Subject: RE: [harryproa] forces on the rudder
Date: 5/5/2007, 6:51 AM

It is balanced when it is around one third back but you don't want it balanced otherwise it will oversteer. About 15% back is where you are nearly balanced but have control and feel. It's a bit like a Balestron rig, if it were balanced it would swing around uncontrollably so you underbalance it so the sheet can keep it in control.
It is the front part of the rudder in front of the shaft that is acting as a servo and lightening the helm.
Mark Stephens
-----Original Message-----
From: [] On Behalf Of Doug Haines
Sent: Saturday, 5 May 2007 5:08 PM
Subject: [harryproa] forces on the rudder


       I would like to hear some explaination on the rudder balance.
       How is it, that a shaft that exits the top of a rudder a third the length back - should this then be tending to turn the shaft around because of the large surface area back from the shaft?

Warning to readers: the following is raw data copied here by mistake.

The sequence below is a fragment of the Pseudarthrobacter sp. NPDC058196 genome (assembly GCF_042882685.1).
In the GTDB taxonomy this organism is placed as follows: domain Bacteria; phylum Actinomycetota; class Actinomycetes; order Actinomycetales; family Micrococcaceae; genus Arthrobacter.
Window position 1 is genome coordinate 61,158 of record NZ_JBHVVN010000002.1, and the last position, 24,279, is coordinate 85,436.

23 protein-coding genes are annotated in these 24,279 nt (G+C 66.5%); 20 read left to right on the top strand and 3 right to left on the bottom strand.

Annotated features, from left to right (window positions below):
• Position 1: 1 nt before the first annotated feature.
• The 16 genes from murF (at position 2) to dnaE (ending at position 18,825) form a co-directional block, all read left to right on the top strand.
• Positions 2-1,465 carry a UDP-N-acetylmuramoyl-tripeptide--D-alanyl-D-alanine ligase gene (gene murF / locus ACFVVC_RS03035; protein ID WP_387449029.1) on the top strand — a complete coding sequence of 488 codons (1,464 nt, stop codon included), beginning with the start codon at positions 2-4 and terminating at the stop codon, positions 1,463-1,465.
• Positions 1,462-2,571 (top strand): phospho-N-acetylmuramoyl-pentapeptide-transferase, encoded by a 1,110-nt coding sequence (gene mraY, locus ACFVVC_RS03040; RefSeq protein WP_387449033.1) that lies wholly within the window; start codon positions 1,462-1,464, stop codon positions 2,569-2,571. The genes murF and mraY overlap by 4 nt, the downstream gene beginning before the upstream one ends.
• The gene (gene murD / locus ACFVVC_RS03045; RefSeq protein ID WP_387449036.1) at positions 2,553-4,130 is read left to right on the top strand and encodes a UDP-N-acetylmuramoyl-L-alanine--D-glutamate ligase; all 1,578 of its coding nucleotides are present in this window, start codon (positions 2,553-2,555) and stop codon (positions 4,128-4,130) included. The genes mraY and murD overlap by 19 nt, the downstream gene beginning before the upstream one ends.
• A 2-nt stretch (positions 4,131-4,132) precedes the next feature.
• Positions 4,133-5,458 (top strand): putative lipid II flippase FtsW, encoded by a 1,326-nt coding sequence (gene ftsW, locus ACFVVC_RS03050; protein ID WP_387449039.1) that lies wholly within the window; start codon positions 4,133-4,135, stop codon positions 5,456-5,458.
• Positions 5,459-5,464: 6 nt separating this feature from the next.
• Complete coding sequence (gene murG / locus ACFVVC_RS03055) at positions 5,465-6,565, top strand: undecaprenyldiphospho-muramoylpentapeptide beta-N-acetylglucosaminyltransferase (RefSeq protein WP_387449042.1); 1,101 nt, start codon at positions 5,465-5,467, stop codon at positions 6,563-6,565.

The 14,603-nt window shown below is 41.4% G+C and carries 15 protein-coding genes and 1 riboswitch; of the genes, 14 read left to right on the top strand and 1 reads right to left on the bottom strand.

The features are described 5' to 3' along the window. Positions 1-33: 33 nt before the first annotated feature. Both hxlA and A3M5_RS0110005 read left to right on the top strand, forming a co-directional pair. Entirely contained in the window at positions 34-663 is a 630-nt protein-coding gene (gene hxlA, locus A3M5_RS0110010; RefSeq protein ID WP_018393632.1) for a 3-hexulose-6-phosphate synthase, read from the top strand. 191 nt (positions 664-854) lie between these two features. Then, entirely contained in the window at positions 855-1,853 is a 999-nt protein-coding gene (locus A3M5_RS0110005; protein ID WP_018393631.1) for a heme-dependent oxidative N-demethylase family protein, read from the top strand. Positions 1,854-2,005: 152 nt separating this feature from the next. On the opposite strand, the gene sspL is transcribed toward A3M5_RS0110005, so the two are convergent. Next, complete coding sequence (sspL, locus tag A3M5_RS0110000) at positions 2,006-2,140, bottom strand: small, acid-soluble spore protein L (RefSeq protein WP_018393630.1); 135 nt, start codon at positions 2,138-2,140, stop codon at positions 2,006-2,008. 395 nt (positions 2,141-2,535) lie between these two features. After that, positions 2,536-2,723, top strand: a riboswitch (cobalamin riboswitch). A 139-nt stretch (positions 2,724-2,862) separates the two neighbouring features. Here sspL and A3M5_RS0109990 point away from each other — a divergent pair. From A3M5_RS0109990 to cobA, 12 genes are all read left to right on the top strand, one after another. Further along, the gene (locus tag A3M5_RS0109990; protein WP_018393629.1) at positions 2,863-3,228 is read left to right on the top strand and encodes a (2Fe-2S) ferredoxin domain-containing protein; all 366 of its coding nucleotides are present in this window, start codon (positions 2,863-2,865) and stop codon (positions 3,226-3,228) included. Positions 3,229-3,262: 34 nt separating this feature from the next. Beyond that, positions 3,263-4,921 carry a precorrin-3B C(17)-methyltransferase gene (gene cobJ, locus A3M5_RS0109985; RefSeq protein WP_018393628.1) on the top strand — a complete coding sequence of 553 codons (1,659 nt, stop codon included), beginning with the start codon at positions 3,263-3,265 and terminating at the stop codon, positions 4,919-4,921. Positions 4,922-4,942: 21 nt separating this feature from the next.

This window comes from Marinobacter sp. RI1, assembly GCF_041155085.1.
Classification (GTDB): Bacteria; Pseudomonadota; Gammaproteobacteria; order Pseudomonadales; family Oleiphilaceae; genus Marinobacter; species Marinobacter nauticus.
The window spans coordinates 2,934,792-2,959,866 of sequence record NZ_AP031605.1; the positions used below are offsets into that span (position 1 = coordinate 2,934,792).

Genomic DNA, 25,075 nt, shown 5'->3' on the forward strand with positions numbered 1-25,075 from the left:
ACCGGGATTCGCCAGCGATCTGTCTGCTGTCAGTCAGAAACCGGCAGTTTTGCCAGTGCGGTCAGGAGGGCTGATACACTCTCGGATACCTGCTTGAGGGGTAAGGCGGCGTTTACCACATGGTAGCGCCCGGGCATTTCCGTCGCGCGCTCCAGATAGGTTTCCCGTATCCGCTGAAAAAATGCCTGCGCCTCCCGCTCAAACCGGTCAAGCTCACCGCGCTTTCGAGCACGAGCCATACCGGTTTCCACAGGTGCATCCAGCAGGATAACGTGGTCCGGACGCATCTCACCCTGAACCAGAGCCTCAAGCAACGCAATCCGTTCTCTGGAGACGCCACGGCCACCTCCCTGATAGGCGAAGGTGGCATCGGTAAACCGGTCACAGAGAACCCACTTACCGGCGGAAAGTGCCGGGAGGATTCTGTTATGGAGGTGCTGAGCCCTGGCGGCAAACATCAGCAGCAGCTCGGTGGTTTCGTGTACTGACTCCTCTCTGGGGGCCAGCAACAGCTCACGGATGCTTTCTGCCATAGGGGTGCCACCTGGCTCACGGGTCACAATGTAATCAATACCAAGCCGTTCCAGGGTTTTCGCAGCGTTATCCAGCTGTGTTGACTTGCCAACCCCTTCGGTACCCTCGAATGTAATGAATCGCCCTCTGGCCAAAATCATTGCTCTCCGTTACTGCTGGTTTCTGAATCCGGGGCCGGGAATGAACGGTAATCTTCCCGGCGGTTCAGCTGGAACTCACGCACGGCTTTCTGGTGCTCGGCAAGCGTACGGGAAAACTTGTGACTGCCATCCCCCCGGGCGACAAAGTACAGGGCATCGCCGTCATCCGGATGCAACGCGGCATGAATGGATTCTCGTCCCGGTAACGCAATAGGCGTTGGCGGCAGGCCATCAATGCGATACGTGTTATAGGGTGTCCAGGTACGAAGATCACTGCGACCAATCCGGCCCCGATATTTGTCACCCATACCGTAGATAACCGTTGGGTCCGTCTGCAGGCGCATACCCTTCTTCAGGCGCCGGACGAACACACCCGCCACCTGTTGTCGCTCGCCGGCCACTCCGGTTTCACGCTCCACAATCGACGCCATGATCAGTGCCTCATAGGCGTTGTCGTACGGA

I understand the shaft is at the thickest , which is a third from the forward edge.


sigurd grung <> wrote:

rob said to me, regarding my tornado conversion:
< Make it as long as you can within handling
< constraints.

I am not sure why.

1: I am expecting a bow-up attitude, since there is no
mast to push it down. This will be draggy, and I think
that extra length will not be enough to prevent it to
my satisfaction.
Thus I will need a T rudder or something anyway, so
hobbyhorsing will be much less of a nuisance.

2: speed, I was looking at this michlet calculation of
the tornado drag, and it appears that wave drag is
only a tiny part of the total drag, even as fast as
20kt. Thus I guess a longer hull will be draggier,
except maybe at *very* high speed, since WSA must be

Let me know if I'm wrong, please!

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